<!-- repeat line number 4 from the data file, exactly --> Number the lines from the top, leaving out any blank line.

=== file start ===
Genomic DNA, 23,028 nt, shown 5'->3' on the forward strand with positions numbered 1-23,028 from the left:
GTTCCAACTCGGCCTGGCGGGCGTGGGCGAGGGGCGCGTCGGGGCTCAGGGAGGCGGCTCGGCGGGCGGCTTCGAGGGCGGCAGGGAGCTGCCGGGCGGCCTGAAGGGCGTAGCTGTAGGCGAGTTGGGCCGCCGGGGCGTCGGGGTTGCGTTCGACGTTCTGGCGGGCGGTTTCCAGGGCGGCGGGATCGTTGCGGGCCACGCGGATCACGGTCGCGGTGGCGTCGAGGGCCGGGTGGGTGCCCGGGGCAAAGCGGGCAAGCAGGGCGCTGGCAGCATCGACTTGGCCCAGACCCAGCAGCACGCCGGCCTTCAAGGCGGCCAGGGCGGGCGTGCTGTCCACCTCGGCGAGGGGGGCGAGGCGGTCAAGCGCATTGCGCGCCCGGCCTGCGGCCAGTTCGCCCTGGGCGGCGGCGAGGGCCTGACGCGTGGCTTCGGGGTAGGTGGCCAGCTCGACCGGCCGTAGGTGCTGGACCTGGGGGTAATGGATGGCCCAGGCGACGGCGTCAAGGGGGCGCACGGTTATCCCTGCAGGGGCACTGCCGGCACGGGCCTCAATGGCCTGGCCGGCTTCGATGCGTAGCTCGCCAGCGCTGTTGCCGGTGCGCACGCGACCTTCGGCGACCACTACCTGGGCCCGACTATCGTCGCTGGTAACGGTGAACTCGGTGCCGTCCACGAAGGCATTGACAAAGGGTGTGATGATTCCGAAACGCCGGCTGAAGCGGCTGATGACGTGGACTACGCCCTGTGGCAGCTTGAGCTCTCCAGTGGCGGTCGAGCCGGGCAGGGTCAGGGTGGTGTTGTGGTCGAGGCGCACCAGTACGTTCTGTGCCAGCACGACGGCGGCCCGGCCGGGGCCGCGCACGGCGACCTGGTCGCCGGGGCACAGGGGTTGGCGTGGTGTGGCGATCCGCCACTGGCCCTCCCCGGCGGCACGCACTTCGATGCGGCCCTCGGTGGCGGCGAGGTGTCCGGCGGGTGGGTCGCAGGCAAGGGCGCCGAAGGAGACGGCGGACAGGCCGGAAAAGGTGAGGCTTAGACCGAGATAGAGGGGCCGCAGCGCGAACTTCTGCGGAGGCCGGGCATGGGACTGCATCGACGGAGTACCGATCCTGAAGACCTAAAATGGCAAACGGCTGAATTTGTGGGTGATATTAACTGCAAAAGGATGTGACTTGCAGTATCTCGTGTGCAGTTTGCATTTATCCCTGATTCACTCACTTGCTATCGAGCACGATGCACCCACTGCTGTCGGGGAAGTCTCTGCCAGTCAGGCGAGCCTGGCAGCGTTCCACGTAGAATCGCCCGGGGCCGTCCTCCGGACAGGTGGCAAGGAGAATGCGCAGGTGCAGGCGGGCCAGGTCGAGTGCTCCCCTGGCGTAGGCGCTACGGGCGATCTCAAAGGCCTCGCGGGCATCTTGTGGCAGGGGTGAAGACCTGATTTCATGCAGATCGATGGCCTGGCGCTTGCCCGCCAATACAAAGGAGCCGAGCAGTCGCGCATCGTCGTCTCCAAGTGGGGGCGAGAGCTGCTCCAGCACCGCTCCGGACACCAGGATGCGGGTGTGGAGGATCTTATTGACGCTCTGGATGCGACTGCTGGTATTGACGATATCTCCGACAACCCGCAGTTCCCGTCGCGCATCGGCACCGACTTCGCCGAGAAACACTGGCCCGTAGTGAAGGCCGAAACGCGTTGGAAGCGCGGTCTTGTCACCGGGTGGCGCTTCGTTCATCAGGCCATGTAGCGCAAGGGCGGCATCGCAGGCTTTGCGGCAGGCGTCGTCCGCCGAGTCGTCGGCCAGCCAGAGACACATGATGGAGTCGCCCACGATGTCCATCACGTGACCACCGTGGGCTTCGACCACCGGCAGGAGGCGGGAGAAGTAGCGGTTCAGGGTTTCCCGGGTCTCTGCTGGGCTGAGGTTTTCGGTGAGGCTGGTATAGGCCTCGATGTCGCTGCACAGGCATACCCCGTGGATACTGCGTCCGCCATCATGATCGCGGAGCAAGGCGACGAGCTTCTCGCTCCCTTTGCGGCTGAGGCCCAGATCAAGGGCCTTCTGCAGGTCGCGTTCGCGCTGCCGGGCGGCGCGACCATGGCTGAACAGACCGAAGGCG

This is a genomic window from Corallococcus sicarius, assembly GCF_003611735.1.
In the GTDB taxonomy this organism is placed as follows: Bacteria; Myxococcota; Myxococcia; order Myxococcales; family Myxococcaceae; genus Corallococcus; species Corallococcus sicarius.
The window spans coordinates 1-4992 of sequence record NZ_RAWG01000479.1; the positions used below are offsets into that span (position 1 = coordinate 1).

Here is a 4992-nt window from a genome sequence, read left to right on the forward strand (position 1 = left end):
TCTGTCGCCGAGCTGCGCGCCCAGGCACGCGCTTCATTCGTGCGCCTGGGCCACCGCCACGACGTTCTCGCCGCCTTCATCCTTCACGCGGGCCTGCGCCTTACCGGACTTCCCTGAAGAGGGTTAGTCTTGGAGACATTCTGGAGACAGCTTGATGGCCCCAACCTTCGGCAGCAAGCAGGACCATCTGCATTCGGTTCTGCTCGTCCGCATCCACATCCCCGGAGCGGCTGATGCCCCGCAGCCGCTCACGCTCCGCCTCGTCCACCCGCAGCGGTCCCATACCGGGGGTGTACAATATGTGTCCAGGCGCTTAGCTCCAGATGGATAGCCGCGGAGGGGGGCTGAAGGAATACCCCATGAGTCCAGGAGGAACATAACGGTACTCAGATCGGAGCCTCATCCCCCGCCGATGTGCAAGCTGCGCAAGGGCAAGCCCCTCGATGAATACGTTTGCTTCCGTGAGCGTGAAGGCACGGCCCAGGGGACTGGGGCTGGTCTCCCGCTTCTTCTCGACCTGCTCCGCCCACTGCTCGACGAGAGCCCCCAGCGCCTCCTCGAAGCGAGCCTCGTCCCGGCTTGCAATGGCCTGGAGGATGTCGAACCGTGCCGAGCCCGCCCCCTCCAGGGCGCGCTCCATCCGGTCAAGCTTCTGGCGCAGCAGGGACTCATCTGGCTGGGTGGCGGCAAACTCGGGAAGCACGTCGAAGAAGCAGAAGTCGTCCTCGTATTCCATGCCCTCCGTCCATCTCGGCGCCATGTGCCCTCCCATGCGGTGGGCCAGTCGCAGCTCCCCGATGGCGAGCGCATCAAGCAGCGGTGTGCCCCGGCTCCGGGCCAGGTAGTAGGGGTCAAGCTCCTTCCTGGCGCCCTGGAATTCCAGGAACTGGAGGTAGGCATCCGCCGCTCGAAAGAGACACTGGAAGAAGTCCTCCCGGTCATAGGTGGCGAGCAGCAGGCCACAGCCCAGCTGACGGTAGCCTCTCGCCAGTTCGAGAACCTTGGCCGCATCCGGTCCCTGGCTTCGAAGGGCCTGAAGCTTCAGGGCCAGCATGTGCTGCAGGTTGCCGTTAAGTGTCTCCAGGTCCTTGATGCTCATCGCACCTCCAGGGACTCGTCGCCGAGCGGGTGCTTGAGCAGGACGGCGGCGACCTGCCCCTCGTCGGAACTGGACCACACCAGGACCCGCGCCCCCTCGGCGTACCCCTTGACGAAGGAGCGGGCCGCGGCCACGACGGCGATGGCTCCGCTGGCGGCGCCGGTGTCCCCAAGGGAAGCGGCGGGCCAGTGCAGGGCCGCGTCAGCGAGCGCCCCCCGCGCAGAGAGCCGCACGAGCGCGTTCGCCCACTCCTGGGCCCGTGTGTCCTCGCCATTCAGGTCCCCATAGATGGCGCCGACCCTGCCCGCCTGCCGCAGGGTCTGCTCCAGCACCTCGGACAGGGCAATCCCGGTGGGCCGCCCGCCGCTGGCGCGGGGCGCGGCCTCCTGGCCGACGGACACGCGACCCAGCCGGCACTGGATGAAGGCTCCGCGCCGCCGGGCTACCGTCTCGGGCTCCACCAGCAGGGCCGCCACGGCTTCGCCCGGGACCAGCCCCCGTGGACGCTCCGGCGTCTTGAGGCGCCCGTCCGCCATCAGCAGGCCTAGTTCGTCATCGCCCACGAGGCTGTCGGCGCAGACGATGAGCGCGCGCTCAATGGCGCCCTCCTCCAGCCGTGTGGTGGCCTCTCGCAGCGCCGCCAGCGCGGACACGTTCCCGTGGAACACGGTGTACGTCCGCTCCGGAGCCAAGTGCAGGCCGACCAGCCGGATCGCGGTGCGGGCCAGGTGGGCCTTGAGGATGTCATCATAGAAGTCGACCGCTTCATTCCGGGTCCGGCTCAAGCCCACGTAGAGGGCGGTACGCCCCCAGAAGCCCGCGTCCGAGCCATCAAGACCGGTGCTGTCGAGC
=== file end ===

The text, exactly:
In the GTDB taxonomy this organism is placed as follows: Bacteria; Myxococcota; Myxococcia; order Myxococcales; family Myxococcaceae; genus Corallococcus; species Corallococcus sicarius.